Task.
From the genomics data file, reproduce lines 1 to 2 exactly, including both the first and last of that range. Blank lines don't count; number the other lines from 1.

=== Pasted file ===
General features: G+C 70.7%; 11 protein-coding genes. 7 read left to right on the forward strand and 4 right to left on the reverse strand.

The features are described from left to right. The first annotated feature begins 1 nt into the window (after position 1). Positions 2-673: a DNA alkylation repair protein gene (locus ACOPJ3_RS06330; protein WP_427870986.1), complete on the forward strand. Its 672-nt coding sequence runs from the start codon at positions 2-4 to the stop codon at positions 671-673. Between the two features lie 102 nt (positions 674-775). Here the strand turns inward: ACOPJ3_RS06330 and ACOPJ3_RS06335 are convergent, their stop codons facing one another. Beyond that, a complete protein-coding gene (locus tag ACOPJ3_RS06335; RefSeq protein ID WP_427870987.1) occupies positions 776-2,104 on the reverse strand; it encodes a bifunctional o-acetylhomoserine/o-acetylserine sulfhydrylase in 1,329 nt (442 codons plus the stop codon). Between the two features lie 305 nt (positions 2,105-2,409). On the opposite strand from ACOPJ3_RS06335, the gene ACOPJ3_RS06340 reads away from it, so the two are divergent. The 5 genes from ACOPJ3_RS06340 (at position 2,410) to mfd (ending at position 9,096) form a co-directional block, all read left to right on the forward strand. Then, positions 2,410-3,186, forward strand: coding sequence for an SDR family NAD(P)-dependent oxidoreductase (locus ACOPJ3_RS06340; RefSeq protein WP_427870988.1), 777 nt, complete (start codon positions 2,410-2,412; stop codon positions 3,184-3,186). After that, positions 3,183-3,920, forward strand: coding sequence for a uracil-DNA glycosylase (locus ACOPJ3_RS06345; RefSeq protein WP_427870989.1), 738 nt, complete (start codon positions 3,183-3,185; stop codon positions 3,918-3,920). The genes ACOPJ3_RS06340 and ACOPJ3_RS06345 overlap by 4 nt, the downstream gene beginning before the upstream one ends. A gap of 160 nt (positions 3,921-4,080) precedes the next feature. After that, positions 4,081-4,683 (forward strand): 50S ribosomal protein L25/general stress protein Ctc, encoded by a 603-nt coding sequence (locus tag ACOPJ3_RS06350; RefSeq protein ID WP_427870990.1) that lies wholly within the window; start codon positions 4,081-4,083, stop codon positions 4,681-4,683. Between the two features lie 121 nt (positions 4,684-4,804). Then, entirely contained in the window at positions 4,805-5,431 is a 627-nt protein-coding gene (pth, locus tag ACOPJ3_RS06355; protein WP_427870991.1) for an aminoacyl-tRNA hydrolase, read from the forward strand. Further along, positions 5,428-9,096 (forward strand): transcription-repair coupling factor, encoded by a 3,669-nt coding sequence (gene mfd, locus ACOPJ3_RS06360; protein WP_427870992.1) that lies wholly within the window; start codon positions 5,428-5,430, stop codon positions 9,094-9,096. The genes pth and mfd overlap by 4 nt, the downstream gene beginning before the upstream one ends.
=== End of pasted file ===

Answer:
General features: G+C 70.7%; 11 protein-coding genes. 7 read left to right on the forward strand and 4 right to left on the reverse strand.

The features are described from left to right. The first annotated feature begins 1 nt into the window (after position 1). Positions 2-673: a DNA alkylation repair protein gene (locus ACOPJ3_RS06330; protein WP_427870986.1), complete on the forward strand. Its 672-nt coding sequence runs from the start codon at positions 2-4 to the stop codon at positions 671-673. Between the two features lie 102 nt (positions 674-775). Here the strand turns inward: ACOPJ3_RS06330 and ACOPJ3_RS06335 are convergent, their stop codons facing one another. Beyond that, a complete protein-coding gene (locus tag ACOPJ3_RS06335; RefSeq protein ID WP_427870987.1) occupies positions 776-2,104 on the reverse strand; it encodes a bifunctional o-acetylhomoserine/o-acetylserine sulfhydrylase in 1,329 nt (442 codons plus the stop codon). Between the two features lie 305 nt (positions 2,105-2,409). On the opposite strand from ACOPJ3_RS06335, the gene ACOPJ3_RS06340 reads away from it, so the two are divergent. The 5 genes from ACOPJ3_RS06340 (at position 2,410) to mfd (ending at position 9,096) form a co-directional block, all read left to right on the forward strand. Then, positions 2,410-3,186, forward strand: coding sequence for an SDR family NAD(P)-dependent oxidoreductase (locus ACOPJ3_RS06340; RefSeq protein WP_427870988.1), 777 nt, complete (start codon positions 2,410-2,412; stop codon positions 3,184-3,186). After that, positions 3,183-3,920, forward strand: coding sequence for a uracil-DNA glycosylase (locus ACOPJ3_RS06345; RefSeq protein WP_427870989.1), 738 nt, complete (start codon positions 3,183-3,185; stop codon positions 3,918-3,920). The genes ACOPJ3_RS06340 and ACOPJ3_RS06345 overlap by 4 nt, the downstream gene beginning before the upstream one ends. A gap of 160 nt (positions 3,921-4,080) precedes the next feature. After that, positions 4,081-4,683 (forward strand): 50S ribosomal protein L25/general stress protein Ctc, encoded by a 603-nt coding sequence (locus tag ACOPJ3_RS06350; RefSeq protein ID WP_427870990.1) that lies wholly within the window; start codon positions 4,081-4,083, stop codon positions 4,681-4,683. Between the two features lie 121 nt (positions 4,684-4,804). Then, entirely contained in the window at positions 4,805-5,431 is a 627-nt protein-coding gene (pth, locus tag ACOPJ3_RS06355; protein WP_427870991.1) for an aminoacyl-tRNA hydrolase, read from the forward strand. Further along, positions 5,428-9,096 (forward strand): transcription-repair coupling factor, encoded by a 3,669-nt coding sequence (gene mfd, locus ACOPJ3_RS06360; protein WP_427870992.1) that lies wholly within the window; start codon positions 5,428-5,430, stop codon positions 9,094-9,096. The genes pth and mfd overlap by 4 nt, the downstream gene beginning before the upstream one ends.